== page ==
The battle of Salinas, California is about to be repeated in our epoch of unrest, and this time there is no Steinbeck to highlight the plight of the dispossessed working classes. Already in the UK we have seen discontentment and lack of work spill out into the streets, only needing an ignoramus spark like the shooting of Mark Duggan this August in Tottenham to tip anger into mass unrest. While in most individuals involved in the riots their misplaced anger was ill defined, it is clear that with this wednesdays public sector union backed strikes, the country will see the biggest organised revolt of our times.

Who then is to stand up for the working classes this time. Will Billy Bragg come out of retirement to re-unite a cause? Steinbeck’s Grapes of Wrath, captured the anguish of the dust bowl generation in Americas midwest transients journeys to the land of California in the 30s. In the book, the Okie’s reached the state boarder with California at Needles, where on crossing the bridge across the Colorado river from Arizona after a long trek down the mother road of amerrica, route 66, they found the first signs that they were heeded into a new hell from which they had traveled so earnestly in search of food, waterer and shelter.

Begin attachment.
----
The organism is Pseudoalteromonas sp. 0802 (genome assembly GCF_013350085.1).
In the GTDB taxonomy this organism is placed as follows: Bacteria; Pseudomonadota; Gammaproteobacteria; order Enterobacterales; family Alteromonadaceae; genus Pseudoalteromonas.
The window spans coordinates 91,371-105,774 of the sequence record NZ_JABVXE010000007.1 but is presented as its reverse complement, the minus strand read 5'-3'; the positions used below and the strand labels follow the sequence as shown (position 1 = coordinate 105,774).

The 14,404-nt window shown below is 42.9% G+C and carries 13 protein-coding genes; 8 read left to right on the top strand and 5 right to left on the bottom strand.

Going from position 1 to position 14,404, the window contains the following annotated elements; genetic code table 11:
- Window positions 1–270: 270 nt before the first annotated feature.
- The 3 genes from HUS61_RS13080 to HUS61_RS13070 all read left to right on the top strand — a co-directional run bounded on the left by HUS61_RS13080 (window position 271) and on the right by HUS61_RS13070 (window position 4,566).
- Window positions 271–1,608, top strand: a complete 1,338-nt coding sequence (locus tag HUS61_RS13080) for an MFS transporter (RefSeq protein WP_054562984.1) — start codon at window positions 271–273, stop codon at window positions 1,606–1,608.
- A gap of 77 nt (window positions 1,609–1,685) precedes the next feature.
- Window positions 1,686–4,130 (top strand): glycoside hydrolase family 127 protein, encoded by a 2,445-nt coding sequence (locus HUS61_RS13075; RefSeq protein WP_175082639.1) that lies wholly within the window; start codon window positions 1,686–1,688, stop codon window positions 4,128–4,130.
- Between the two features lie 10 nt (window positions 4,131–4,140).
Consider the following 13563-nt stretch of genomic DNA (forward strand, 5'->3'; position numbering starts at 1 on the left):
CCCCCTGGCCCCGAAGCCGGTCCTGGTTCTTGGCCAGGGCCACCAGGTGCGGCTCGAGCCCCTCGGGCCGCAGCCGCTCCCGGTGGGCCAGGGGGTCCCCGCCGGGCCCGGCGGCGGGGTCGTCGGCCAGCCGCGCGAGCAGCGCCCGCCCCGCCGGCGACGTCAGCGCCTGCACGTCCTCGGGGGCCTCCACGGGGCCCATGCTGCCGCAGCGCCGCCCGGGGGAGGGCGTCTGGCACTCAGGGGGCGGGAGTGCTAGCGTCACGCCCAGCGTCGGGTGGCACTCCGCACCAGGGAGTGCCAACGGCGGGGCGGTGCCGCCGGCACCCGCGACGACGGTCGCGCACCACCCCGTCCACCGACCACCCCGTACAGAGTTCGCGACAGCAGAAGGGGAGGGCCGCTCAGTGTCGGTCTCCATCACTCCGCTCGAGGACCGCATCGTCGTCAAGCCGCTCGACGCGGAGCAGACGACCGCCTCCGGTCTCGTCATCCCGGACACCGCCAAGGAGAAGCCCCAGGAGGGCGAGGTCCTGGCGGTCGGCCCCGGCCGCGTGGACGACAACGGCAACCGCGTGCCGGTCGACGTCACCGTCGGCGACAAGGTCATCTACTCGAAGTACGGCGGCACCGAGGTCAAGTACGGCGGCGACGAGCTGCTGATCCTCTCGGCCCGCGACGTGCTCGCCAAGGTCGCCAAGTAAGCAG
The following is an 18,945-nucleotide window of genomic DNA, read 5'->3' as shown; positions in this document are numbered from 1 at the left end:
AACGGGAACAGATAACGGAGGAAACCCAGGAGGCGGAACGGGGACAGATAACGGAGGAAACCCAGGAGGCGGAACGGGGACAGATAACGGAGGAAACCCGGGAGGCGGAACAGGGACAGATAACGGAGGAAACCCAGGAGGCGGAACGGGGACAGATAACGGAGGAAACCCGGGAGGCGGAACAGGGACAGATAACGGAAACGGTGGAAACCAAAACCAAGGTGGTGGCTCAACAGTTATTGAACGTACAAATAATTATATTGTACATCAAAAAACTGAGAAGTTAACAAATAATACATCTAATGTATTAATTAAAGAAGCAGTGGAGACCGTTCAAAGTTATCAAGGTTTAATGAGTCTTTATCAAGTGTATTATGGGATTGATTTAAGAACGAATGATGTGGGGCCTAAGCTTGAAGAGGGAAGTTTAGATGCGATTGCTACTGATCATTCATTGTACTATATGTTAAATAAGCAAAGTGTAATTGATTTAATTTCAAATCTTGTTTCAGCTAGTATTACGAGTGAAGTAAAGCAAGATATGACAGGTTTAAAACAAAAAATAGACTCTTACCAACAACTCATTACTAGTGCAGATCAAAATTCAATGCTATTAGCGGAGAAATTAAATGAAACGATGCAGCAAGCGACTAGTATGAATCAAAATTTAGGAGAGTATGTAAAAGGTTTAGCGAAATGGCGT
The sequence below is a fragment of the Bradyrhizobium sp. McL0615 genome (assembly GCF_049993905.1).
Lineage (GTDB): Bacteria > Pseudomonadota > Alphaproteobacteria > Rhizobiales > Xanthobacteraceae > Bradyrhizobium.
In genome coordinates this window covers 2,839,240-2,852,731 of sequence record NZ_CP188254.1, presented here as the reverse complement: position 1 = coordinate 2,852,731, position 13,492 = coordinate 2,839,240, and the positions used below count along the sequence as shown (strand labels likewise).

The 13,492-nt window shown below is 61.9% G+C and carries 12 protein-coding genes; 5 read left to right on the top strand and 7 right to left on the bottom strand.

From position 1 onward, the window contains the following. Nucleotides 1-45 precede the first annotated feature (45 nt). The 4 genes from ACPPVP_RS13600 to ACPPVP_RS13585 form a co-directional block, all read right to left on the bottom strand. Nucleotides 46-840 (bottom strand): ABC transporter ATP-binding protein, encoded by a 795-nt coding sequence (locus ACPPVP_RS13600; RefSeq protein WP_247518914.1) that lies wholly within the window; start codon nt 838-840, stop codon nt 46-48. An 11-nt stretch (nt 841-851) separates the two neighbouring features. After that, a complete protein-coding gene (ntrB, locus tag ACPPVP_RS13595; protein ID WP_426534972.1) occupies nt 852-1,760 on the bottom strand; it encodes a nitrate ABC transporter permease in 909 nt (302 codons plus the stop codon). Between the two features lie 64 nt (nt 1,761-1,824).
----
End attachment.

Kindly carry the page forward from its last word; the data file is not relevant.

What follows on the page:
The State of California, had for the first time in US history started to vet US citizens as they crossed over. Internal migration had become the biggest issue of the day in California. Surprising then as now, as California’s agriculture relies on seasonal imergrational workers to harvest its bounty. So here are parallels with the UK in modern times, the mass wave of Eastern European migrant workers that arrived in the UK and found work on our farms and building sites has prompted a new call for restrictions and vetting of immigrants as we hit hard times.

a photograph of the author John Steinbeck
John Steinbeck - Image AP Photo

Since the decline of manufacturing in the UK, there has been internal migration, with a population shifting from areas of low unemployment to find work and a new life. Now however as we face what could be a defining European lead UK felt double dip recession, those internal European economic migrants are having to start justifying their way within the UK, as comunites start to question where there jobs are going to come from it is again the migrants facing the wrath.

So where then do we go from here, Steinbeck opened the eyes of the world to the plight of the disposed in the US, and the eyes of the world are again open to the issues we face today, but unlike in Steinbeck, we have no champion to speak for the jobless, hungry and angry youth. Perhaps the answer lies in communities accepting the need to heal thyself through charities and communal labour. Why not a national series of Infrastructure projects to create jobs and give the restless an outlet for the frustration though work. We could use the communists mantra “Workers of the world unite”. We have a potential paymaster with China, as they look to invest trillions of Yuan in the UK and Europe to prop up the world economy.